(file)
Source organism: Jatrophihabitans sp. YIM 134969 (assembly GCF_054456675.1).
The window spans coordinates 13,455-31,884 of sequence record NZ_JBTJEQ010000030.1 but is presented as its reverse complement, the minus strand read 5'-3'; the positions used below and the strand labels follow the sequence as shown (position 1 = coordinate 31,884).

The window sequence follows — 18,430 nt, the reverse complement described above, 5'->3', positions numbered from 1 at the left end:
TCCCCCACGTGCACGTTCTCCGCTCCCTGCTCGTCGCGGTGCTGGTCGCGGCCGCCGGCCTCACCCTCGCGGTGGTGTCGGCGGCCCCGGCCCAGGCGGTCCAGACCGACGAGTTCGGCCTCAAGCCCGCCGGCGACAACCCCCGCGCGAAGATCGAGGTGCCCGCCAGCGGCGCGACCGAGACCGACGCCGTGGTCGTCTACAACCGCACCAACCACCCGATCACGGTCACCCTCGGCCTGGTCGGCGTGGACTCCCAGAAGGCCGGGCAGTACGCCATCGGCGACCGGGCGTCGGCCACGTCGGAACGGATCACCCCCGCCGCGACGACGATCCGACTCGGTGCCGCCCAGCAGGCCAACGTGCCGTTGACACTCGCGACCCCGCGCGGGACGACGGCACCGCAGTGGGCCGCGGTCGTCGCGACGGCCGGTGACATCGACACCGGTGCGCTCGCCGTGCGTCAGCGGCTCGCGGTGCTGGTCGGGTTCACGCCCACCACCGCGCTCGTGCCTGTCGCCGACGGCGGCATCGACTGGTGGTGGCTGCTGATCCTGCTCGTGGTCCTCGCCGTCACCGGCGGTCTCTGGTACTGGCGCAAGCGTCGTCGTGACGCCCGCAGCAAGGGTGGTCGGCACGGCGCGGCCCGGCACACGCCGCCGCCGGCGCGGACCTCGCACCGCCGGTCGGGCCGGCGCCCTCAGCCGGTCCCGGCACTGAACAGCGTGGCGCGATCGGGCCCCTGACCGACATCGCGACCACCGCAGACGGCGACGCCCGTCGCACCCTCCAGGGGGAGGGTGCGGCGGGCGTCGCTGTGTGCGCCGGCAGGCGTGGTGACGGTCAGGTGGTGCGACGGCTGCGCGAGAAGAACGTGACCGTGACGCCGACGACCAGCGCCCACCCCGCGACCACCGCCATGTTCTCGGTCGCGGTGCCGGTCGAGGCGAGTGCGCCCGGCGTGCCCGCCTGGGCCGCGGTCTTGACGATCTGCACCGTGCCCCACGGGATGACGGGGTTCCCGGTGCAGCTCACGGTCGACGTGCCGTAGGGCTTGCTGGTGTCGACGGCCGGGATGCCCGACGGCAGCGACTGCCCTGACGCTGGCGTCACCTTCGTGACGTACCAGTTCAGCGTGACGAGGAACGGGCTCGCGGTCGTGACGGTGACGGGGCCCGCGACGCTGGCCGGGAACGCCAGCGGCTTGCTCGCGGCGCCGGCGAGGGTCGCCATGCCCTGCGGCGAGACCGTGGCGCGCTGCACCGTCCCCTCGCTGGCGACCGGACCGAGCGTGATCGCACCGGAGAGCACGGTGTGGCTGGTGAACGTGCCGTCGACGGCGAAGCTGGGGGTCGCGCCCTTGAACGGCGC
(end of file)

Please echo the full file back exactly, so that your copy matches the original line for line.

Source organism: Jatrophihabitans sp. YIM 134969 (assembly GCF_054456675.1).
The window spans coordinates 13,455-31,884 of sequence record NZ_JBTJEQ010000030.1 but is presented as its reverse complement, the minus strand read 5'-3'; the positions used below and the strand labels follow the sequence as shown (position 1 = coordinate 31,884).

The window sequence follows — 18,430 nt, the reverse complement described above, 5'->3', positions numbered from 1 at the left end:
TCCCCCACGTGCACGTTCTCCGCTCCCTGCTCGTCGCGGTGCTGGTCGCGGCCGCCGGCCTCACCCTCGCGGTGGTGTCGGCGGCCCCGGCCCAGGCGGTCCAGACCGACGAGTTCGGCCTCAAGCCCGCCGGCGACAACCCCCGCGCGAAGATCGAGGTGCCCGCCAGCGGCGCGACCGAGACCGACGCCGTGGTCGTCTACAACCGCACCAACCACCCGATCACGGTCACCCTCGGCCTGGTCGGCGTGGACTCCCAGAAGGCCGGGCAGTACGCCATCGGCGACCGGGCGTCGGCCACGTCGGAACGGATCACCCCCGCCGCGACGACGATCCGACTCGGTGCCGCCCAGCAGGCCAACGTGCCGTTGACACTCGCGACCCCGCGCGGGACGACGGCACCGCAGTGGGCCGCGGTCGTCGCGACGGCCGGTGACATCGACACCGGTGCGCTCGCCGTGCGTCAGCGGCTCGCGGTGCTGGTCGGGTTCACGCCCACCACCGCGCTCGTGCCTGTCGCCGACGGCGGCATCGACTGGTGGTGGCTGCTGATCCTGCTCGTGGTCCTCGCCGTCACCGGCGGTCTCTGGTACTGGCGCAAGCGTCGTCGTGACGCCCGCAGCAAGGGTGGTCGGCACGGCGCGGCCCGGCACACGCCGCCGCCGGCGCGGACCTCGCACCGCCGGTCGGGCCGGCGCCCTCAGCCGGTCCCGGCACTGAACAGCGTGGCGCGATCGGGCCCCTGACCGACATCGCGACCACCGCAGACGGCGACGCCCGTCGCACCCTCCAGGGGGAGGGTGCGGCGGGCGTCGCTGTGTGCGCCGGCAGGCGTGGTGACGGTCAGGTGGTGCGACGGCTGCGCGAGAAGAACGTGACCGTGACGCCGACGACCAGCGCCCACCCCGCGACCACCGCCATGTTCTCGGTCGCGGTGCCGGTCGAGGCGAGTGCGCCCGGCGTGCCCGCCTGGGCCGCGGTCTTGACGATCTGCACCGTGCCCCACGGGATGACGGGGTTCCCGGTGCAGCTCACGGTCGACGTGCCGTAGGGCTTGCTGGTGTCGACGGCCGGGATGCCCGACGGCAGCGACTGCCCTGACGCTGGCGTCACCTTCGTGACGTACCAGTTCAGCGTGACGAGGAACGGGCTCGCGGTCGTGACGGTGACGGGGCCCGCGACGCTGGCCGGGAACGCCAGCGGCTTGCTCGCGGCGCCGGCGAGGGTCGCCATGCCCTGCGGCGAGACCGTGGCGCGCTGCACCGTCCCCTCGCTGGCGACCGGACCGAGCGTGATCGCACCGGAGAGCACGGTGTGGCTGGTGAACGTGCCGTCGACGGCGAAGCTGGGGGTCGCGCCCTTGAACGGCGC